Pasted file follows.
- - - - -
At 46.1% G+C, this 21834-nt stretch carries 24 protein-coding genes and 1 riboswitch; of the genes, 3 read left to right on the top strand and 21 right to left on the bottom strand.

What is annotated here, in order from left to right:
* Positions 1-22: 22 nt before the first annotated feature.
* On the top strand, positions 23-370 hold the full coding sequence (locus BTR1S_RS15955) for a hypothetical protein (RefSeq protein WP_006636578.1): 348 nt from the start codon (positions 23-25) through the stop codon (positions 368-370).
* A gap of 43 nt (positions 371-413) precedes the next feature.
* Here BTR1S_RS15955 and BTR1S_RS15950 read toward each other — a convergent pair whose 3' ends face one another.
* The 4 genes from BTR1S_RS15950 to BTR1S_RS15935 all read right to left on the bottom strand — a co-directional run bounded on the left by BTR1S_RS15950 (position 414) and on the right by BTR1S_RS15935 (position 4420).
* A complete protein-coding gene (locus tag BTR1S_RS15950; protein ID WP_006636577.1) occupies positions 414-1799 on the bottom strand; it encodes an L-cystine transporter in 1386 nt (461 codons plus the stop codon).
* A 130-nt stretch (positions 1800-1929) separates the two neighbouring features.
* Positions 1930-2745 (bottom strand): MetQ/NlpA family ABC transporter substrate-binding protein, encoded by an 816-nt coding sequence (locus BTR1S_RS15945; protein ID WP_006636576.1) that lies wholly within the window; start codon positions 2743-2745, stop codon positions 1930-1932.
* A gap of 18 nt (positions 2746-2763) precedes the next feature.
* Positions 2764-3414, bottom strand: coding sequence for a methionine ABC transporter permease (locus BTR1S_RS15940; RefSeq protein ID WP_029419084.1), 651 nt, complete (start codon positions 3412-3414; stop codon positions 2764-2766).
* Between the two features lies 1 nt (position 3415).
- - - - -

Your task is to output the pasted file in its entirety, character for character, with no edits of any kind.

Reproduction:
At 46.1% G+C, this 21834-nt stretch carries 24 protein-coding genes and 1 riboswitch; of the genes, 3 read left to right on the top strand and 21 right to left on the bottom strand.

What is annotated here, in order from left to right:
* Positions 1-22: 22 nt before the first annotated feature.
* On the top strand, positions 23-370 hold the full coding sequence (locus BTR1S_RS15955) for a hypothetical protein (RefSeq protein WP_006636578.1): 348 nt from the start codon (positions 23-25) through the stop codon (positions 368-370).
* A gap of 43 nt (positions 371-413) precedes the next feature.
* Here BTR1S_RS15955 and BTR1S_RS15950 read toward each other — a convergent pair whose 3' ends face one another.
* The 4 genes from BTR1S_RS15950 to BTR1S_RS15935 all read right to left on the bottom strand — a co-directional run bounded on the left by BTR1S_RS15950 (position 414) and on the right by BTR1S_RS15935 (position 4420).
* A complete protein-coding gene (locus tag BTR1S_RS15950; protein ID WP_006636577.1) occupies positions 414-1799 on the bottom strand; it encodes an L-cystine transporter in 1386 nt (461 codons plus the stop codon).
* A 130-nt stretch (positions 1800-1929) separates the two neighbouring features.
* Positions 1930-2745 (bottom strand): MetQ/NlpA family ABC transporter substrate-binding protein, encoded by an 816-nt coding sequence (locus BTR1S_RS15945; protein ID WP_006636576.1) that lies wholly within the window; start codon positions 2743-2745, stop codon positions 1930-1932.
* A gap of 18 nt (positions 2746-2763) precedes the next feature.
* Positions 2764-3414, bottom strand: coding sequence for a methionine ABC transporter permease (locus BTR1S_RS15940; RefSeq protein ID WP_029419084.1), 651 nt, complete (start codon positions 3412-3414; stop codon positions 2764-2766).
* Between the two features lies 1 nt (position 3415).